Experimental characterization of surface integrated electroaerodynamic thrusters
Author(s)Strobel, Kieran Leif.
Massachusetts Institute of Technology. Department of Aeronautics and Astronautics.
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Electroaerodynamic propulsion is a type of electric propulsion system for aerial vehicles that is potentially nearly silent. Following the first flight test of a demonstrator vehicle using this technology an area identified for improving the vehicle's performance was drag reduction of the thrusters. A proposed method for achieving this is integrating the thrusters into the surface of the vehicle to reduce the number of external bodies in freestream flow and in turn reduce drag. This thesis presents work done to experimentally characterize this specific thruster architecture and quantify how the performance of the proposed system changes with different surface materials, thruster geometries, and input voltages. Non-dimensional parameters were developed and used to guide the analysis and experimental design. From these parameters, a non-dimensional performance parameter measuring the trade-off between thrust and thrust per unit power was developed. During the experimental work this parameter was varied against a non-dimensional voltage resulting in linear relationships for both non-surface integrated and surface integrated thrusters, suggesting this parameter is important for characterizing future thruster architectures. Additional experiments found increases in the inception voltage, up to 15 kV, for surface integrated thrusters in comparison to the previous generation thruster with the same gap spacing suggesting surface charge build up modifies the electric field between the electrodes. Increasing the distance between the emitter and material surface did not reduce this effect implying this dimension does not influence the inception voltage over the range tested.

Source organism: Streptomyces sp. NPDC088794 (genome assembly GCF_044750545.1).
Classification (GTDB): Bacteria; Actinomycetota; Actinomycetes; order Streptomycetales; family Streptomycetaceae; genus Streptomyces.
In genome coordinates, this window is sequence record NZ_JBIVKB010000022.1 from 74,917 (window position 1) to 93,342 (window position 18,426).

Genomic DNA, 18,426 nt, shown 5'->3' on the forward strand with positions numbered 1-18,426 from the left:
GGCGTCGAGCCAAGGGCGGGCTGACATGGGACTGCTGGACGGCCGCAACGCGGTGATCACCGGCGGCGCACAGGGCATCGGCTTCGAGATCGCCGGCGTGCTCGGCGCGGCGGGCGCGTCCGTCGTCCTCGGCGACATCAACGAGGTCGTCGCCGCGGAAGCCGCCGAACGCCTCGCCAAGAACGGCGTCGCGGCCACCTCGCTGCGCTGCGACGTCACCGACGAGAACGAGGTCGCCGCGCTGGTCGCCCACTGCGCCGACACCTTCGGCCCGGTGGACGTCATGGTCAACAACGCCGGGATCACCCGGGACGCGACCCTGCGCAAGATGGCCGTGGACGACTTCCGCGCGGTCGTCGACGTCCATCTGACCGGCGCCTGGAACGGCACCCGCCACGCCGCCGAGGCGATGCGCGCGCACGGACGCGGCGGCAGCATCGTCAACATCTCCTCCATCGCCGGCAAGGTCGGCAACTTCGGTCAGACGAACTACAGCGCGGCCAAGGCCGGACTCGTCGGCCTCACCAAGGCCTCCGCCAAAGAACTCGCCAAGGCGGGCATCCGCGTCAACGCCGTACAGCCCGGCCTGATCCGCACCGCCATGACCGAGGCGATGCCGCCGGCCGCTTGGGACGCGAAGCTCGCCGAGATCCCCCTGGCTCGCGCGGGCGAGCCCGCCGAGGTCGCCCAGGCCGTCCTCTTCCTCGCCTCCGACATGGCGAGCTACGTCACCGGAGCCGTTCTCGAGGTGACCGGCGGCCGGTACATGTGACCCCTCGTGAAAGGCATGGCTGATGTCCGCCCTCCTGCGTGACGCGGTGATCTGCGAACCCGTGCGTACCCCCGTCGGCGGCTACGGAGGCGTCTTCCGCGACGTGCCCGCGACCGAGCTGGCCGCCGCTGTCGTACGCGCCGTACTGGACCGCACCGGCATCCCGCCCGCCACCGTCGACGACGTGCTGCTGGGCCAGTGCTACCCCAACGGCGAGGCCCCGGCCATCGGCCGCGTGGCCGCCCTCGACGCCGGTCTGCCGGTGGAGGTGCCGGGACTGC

Thesis: S.M., Massachusetts Institute of Technology, Department of Aeronautics and Astronautics, 2020Cataloged from PDF of thesis.Includes bibliographical references (pages 30-31).
DepartmentMassachusetts Institute of Technology. Department of Aeronautics and Astronautics
Massachusetts Institute of Technology
Aeronautics and Astronautics.